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Old 12-06-2009, 07:53 AM   #1
mesaSteeler
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Default On the Steelers: Safety first? Not always

On the Steelers: Safety first? Not always
But you might be surprised to know why, when it comes to helmets, it isn't necessarily a player's first thought
Sunday, December 06, 2009
By Ed Bouchette, Pittsburgh Post-Gazette
http://www.post-gazette.com/pg/09340/1018789-66.stm

The scene was ugly, brutal, inhumane and somewhat sickly humorous, if you were a fan of the Steelers and saw it happening. Al Toon, wide receiver for the New York Jets, was knocked out cold by the Steelers defense and he lay very still on the Giants Stadium turf.

Today, if that occurred, players for both teams would clasp hands, kneel along the sideline and say a prayer together. But this was 1989 and the only one kneeling was Steelers linebacker Greg Lloyd. He rushed in next to the unconscious Toon, took a knee and slapped the ground three times as if he were a 'rassling referee -- yooooooou're, out!

Toon retired after the 1992 season, after nine concussions during his eight-year NFL career. Thankfully, he remains a contributing member of society. He competed in a triathlon in 2004. He is on the board of directors of a life insurance company and the Green Bay Packers.

Twenty years after Lloyd counted Toon out, NFL Commissioner Roger Goodell is trying to do something about head injuries in his league. His office has stepped up fines for players leading with their head or to the head of a foe, and his league has passed stricter rules and guidelines about what is lawful and what is not on the field.

Goodell even wants a player to sit out an entire game, including the one he is currently playing, if he shows symptoms of a concussion.

Here are two simple solutions toward limiting head injuries that calls for neither fines, suspensions nor pulling from the game some of its stars -- produce a safer helmet, then make it mandatory the players wear it.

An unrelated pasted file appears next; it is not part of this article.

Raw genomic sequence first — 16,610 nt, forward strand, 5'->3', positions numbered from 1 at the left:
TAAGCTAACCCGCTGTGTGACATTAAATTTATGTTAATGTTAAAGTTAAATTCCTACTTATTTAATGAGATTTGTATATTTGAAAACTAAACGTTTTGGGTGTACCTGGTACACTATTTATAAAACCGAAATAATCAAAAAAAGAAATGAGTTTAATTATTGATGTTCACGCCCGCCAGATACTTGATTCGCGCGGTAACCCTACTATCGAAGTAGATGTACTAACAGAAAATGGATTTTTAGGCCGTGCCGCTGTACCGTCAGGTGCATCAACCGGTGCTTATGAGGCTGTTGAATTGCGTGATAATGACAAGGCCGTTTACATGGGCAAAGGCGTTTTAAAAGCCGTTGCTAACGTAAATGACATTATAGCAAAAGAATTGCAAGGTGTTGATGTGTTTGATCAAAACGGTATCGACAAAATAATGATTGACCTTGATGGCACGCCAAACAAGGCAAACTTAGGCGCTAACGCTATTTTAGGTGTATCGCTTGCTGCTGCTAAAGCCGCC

There are other safer helmets available right now than the standard most players wear. There is the Revolution by Riddell and several by a relatively new company, Xenith. Players refuse to wear them. You know why? They do not like how they look in them.

Three Steelers quarterbacks admitted as much this week.

"The problem is the newer model is not necessarily that attractive," d Charlie Batch said. "Guys don't want to use it because more or less the helmet and facemask that come along with it are not necessarily attractive so that's why guys don't use it."

Dennis Dixon acknowledged that the more protective helmet is not cool.

"That's totally right, but at the same time you have to protect your head. Whatever it takes, everybody has to be willing to do it."

Roethlisberger, despite his history of concussions, wears the old standard Riddell with its traditional look because he is "comfortable" with it. He will not change to another this season but said he will look into a more protective helmet for 2010.

"I know the helmet companies are all doing a bunch of tests," Roethlisberger said. "We'll do what's smart and I'll do what's best, but you still have to have a helmet you feel comfortable playing in."

No, you do not. Not in this new NFL world where protecting the head has become a priority. With a snap of his fingers, Goodell can take the choices out of players' hands and make it mandatory they wear one of two helmets the league deems safest. It will not happen without it.